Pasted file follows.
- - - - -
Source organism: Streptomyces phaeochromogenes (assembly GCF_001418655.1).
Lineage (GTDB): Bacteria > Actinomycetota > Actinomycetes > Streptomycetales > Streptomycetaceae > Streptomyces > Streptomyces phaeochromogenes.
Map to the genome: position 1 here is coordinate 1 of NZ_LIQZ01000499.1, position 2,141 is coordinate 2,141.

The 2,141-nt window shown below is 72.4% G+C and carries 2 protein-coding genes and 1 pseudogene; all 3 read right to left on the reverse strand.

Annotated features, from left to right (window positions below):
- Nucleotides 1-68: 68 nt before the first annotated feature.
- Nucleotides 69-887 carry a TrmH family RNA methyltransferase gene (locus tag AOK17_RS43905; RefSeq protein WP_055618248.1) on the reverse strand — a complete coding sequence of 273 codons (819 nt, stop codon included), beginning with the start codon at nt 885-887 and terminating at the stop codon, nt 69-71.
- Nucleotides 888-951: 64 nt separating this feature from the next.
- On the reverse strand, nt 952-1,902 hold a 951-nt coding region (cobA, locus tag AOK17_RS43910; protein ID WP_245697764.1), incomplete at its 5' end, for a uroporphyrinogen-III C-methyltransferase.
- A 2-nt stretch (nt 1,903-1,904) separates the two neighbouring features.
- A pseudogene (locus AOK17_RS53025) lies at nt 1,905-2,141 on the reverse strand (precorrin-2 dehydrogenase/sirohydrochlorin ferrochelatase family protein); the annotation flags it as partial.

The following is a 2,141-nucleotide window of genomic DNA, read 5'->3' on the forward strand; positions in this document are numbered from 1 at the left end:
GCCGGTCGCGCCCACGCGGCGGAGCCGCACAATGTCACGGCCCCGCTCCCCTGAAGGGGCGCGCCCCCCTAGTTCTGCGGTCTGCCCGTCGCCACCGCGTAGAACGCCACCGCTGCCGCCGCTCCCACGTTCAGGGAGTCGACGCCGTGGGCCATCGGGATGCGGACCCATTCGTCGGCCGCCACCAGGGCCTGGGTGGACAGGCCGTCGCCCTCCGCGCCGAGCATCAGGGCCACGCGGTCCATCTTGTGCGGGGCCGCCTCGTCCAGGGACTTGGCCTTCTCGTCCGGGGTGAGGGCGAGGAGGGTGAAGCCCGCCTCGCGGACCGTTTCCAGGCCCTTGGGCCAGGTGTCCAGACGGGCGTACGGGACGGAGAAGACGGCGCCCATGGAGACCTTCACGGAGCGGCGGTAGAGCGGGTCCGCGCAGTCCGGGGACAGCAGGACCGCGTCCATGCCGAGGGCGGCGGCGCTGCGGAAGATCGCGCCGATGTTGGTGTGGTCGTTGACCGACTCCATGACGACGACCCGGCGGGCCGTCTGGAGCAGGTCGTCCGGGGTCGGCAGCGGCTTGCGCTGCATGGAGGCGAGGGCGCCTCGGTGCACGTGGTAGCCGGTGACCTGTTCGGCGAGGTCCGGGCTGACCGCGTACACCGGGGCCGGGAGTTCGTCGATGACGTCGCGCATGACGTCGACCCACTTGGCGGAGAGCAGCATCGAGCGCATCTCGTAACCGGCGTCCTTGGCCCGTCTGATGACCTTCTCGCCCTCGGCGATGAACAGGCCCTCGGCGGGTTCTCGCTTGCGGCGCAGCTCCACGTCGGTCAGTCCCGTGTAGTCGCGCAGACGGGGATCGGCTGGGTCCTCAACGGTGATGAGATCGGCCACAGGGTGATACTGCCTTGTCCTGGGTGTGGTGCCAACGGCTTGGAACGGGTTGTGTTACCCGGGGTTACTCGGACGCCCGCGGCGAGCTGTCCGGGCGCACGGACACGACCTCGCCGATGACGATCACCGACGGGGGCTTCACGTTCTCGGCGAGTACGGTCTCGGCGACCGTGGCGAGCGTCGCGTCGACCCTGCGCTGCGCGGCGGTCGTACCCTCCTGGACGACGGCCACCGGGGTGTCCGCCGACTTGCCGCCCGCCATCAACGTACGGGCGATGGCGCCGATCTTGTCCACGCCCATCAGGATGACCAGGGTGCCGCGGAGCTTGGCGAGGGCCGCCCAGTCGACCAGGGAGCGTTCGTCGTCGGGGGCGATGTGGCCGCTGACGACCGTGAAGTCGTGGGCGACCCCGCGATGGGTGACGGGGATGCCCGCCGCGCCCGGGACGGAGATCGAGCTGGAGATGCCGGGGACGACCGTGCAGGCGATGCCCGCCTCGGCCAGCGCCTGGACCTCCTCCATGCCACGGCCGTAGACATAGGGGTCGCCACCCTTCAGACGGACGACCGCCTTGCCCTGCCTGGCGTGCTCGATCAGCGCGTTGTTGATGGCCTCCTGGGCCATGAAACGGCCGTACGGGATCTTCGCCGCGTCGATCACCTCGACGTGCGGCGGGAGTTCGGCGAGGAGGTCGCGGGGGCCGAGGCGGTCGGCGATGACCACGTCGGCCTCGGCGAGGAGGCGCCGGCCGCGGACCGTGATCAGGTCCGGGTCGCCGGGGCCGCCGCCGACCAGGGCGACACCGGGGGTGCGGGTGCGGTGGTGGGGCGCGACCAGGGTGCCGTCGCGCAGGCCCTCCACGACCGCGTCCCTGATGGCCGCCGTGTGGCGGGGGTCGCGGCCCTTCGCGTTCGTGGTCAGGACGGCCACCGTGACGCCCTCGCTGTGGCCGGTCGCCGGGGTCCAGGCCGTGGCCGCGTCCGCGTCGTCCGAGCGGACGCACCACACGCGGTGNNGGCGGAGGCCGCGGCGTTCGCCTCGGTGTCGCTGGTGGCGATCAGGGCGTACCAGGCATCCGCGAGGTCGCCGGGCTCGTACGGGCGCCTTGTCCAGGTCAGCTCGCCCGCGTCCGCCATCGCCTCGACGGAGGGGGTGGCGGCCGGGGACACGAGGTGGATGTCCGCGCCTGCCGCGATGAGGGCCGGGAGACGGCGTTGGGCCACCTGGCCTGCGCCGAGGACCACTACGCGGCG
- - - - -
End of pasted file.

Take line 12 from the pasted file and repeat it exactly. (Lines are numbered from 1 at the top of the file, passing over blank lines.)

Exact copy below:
The following is a 2,141-nucleotide window of genomic DNA, read 5'->3' on the forward strand; positions in this document are numbered from 1 at the left end: